NASA says 'we may never know' where runaway satellite crashed

The end to the Upper Atmospheric Research Satellite that fell to Earth Saturday remains unknown due to its wide possible debris field. Best estimates suggest most of the debris fell into the ocean.

NASA image of the Upper Atmosphere Research Satellite (UARS) which was launched on September 15, 1991, by the space shuttle Discovery. The six-ton NASA science satellite fell back to Earth, the U.S. space agency said on Saturday, but it was not yet known where the remains landed.

The mystery of where a runaway research satellite plunged to earth may remain just that unless NASA receives "credible" leads in the next few days as to the whereabouts of the fallen space junk, one of the agency's top scientists says.

Best estimates from several international space agencies put the reentry point of the Upper Atmosphere Research Satellite, a bus-sized space traveler launched from the Space Shuttle in 1991, in the Pacific Ocean southwest of Washington State, in which case some 26 jagged chunks of space debris – some weighing as much as 300 pounds – most likely dropped into the ocean and disappeared.

"We may never know" where the satellite pieces landed, Nick Johnson, the chief scientist with NASA's Orbital Debris Program, told reporters on Saturday. So far, NASA has not been able to confirm as credible several reports from the Calgary area – including YouTube video and Twitter accounts – that purported to show pieces of the satellite raining down early Saturday morning.

IN PICTURES: Stuff in Earth orbit

But the agency also acknowledged that it does not know exactly when the satellite entered the earth's atmosphere, which leaves open the possibility that pieces reached land. The best guess is that the UARS fell through the atmosphere at 12:16 A.M. Saturday, which would have put a debris field up to 500 miles long off the west coast of the US. The agency acknowledged, however, that even a minor miscalculation could mean debris fell on Washington State or parts of southwestern Canada.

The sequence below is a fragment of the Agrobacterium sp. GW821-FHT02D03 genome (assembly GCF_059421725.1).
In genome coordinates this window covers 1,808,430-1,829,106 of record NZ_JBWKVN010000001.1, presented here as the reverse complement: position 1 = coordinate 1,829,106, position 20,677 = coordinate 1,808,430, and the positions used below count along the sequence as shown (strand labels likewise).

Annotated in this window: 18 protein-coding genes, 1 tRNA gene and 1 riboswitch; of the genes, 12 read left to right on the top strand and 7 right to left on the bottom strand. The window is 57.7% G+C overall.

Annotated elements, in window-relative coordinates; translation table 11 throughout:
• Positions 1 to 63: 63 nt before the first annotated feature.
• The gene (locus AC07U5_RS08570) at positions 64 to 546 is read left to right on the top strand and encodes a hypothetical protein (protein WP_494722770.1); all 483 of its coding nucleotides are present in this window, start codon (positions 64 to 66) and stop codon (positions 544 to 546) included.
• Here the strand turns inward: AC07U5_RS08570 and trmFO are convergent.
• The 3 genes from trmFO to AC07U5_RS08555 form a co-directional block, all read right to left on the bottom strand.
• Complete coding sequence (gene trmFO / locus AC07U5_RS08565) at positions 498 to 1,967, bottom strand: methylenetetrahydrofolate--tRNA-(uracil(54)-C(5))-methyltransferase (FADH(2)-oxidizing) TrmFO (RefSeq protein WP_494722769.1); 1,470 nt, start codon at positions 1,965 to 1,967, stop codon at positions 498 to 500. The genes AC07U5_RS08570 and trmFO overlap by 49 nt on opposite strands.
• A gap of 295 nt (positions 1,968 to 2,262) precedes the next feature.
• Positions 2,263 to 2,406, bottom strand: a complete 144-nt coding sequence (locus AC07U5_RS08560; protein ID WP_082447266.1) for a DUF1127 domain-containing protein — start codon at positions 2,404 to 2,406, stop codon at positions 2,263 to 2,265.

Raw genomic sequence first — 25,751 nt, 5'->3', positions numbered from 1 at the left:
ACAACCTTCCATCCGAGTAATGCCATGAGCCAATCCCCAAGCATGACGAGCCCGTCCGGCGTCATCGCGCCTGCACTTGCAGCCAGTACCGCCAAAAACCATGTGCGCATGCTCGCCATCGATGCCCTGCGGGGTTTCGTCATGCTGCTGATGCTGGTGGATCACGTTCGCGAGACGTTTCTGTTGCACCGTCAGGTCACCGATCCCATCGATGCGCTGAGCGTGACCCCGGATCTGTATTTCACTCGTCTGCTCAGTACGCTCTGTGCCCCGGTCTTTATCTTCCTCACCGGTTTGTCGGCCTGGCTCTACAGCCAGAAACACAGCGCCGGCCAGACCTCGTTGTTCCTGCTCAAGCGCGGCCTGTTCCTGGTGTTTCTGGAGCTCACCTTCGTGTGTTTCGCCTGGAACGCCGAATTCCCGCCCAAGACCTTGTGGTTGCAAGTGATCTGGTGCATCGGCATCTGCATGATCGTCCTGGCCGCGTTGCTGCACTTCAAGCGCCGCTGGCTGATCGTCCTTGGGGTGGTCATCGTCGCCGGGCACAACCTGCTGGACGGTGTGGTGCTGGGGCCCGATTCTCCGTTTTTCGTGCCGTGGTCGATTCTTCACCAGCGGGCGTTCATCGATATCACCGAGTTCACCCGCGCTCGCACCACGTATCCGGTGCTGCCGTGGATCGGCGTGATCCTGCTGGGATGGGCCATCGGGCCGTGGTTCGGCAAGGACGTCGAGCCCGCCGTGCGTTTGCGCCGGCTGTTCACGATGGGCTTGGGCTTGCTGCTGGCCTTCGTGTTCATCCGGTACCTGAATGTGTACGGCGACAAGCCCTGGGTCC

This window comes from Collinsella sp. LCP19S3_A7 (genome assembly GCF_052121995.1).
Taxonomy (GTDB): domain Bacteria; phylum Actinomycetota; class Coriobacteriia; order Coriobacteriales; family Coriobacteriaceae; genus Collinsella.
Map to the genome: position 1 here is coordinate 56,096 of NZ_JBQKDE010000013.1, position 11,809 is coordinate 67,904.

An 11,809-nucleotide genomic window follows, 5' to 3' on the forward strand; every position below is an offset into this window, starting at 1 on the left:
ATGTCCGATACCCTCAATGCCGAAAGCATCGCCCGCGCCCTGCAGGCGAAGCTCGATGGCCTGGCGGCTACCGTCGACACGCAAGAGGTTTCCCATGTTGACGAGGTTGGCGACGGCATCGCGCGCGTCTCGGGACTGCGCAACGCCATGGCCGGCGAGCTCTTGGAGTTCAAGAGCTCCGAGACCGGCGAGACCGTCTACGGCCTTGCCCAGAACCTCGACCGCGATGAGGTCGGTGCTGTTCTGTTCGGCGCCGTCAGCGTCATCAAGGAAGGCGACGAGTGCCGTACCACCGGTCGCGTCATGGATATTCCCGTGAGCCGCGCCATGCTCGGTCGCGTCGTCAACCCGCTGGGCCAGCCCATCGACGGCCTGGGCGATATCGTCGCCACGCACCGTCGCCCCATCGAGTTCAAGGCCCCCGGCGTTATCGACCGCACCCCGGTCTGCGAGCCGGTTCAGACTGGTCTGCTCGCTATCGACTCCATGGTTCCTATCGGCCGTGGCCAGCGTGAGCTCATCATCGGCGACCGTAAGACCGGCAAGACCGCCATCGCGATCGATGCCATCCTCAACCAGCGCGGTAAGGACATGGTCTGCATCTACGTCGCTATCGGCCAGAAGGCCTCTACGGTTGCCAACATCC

"Because we don't know where reentry point actually was, we don't know where debris field might be," said Dr. Johnson. "I've got no reports that I've seen that talk about people who might have recovered debris, but we'll continue to keep our eyes and ears open, and if we receive any reports like that we'll try to go verify."

Uncontrolled reentry of man-made space junk is fairly common. But the size of the UARS – it weighed about 6 tons – made it the largest runaway reentry of a satellite since Skylab fell in 1979, with some pieces landing in Australia.

The UARS returning uncontrolled to earth caught the public's imagination and even raised mild concern, though chances of anybody getting struck by debris were about 1 in 3,200. It also drew attention to the growing amounts of space junk orbiting the earth, as well as the sheer difficulties of tracking orbiting material as it reenters the earth's atmosphere.

Up to the last minutes before impact, NASA and other space agencies adjusted their predictions as the spacecraft seemed to skip and tumble across the outer skin of Earth's atmosphere. But more than 12 hours after orbiting space sensors could no longer find the satellite in orbit, NASA scientists lean toward the theory that at least most of the satellite chunks missed land.

"There were several folks along the western coast of North America and the US northwest and Canadian southwest that were actually looking to observe UARS as it came over, and every one of those attempts came up negative," said Mr. Johnson. "That would suggest that reentry did occur before it reached the North American coast, and most of the debris fell into the Pacific."

IN PICTURES: Stuff in Earth orbit

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